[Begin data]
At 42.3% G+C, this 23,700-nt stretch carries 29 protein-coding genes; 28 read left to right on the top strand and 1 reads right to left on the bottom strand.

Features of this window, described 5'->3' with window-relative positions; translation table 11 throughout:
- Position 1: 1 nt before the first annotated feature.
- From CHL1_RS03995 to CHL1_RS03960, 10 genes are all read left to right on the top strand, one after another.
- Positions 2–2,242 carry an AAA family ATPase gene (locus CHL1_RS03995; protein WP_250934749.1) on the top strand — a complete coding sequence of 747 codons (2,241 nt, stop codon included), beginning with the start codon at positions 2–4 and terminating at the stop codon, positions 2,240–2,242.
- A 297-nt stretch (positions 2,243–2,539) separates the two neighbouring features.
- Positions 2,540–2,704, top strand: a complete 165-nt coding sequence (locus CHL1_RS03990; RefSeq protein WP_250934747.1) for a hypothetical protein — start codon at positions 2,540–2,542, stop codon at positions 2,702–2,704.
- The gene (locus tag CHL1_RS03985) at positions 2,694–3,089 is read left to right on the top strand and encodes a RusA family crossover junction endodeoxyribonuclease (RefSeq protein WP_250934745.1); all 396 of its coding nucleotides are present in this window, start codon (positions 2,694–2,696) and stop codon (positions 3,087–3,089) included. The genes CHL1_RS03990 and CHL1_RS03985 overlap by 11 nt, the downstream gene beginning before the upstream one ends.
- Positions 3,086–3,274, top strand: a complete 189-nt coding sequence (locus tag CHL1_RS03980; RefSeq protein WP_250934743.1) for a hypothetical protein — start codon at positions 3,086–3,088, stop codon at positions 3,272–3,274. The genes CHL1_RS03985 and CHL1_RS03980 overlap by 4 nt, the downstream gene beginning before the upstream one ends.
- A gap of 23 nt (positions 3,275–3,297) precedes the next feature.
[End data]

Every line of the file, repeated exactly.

At 42.3% G+C, this 23,700-nt stretch carries 29 protein-coding genes; 28 read left to right on the top strand and 1 reads right to left on the bottom strand.

Features of this window, described 5'->3' with window-relative positions; translation table 11 throughout:
- Position 1: 1 nt before the first annotated feature.
- From CHL1_RS03995 to CHL1_RS03960, 10 genes are all read left to right on the top strand, one after another.
- Positions 2–2,242 carry an AAA family ATPase gene (locus CHL1_RS03995; protein WP_250934749.1) on the top strand — a complete coding sequence of 747 codons (2,241 nt, stop codon included), beginning with the start codon at positions 2–4 and terminating at the stop codon, positions 2,240–2,242.
- A 297-nt stretch (positions 2,243–2,539) separates the two neighbouring features.
- Positions 2,540–2,704, top strand: a complete 165-nt coding sequence (locus CHL1_RS03990; RefSeq protein WP_250934747.1) for a hypothetical protein — start codon at positions 2,540–2,542, stop codon at positions 2,702–2,704.
- The gene (locus tag CHL1_RS03985) at positions 2,694–3,089 is read left to right on the top strand and encodes a RusA family crossover junction endodeoxyribonuclease (RefSeq protein WP_250934745.1); all 396 of its coding nucleotides are present in this window, start codon (positions 2,694–2,696) and stop codon (positions 3,087–3,089) included. The genes CHL1_RS03990 and CHL1_RS03985 overlap by 11 nt, the downstream gene beginning before the upstream one ends.
- Positions 3,086–3,274, top strand: a complete 189-nt coding sequence (locus tag CHL1_RS03980; RefSeq protein WP_250934743.1) for a hypothetical protein — start codon at positions 3,086–3,088, stop codon at positions 3,272–3,274. The genes CHL1_RS03985 and CHL1_RS03980 overlap by 4 nt, the downstream gene beginning before the upstream one ends.
- A gap of 23 nt (positions 3,275–3,297) precedes the next feature.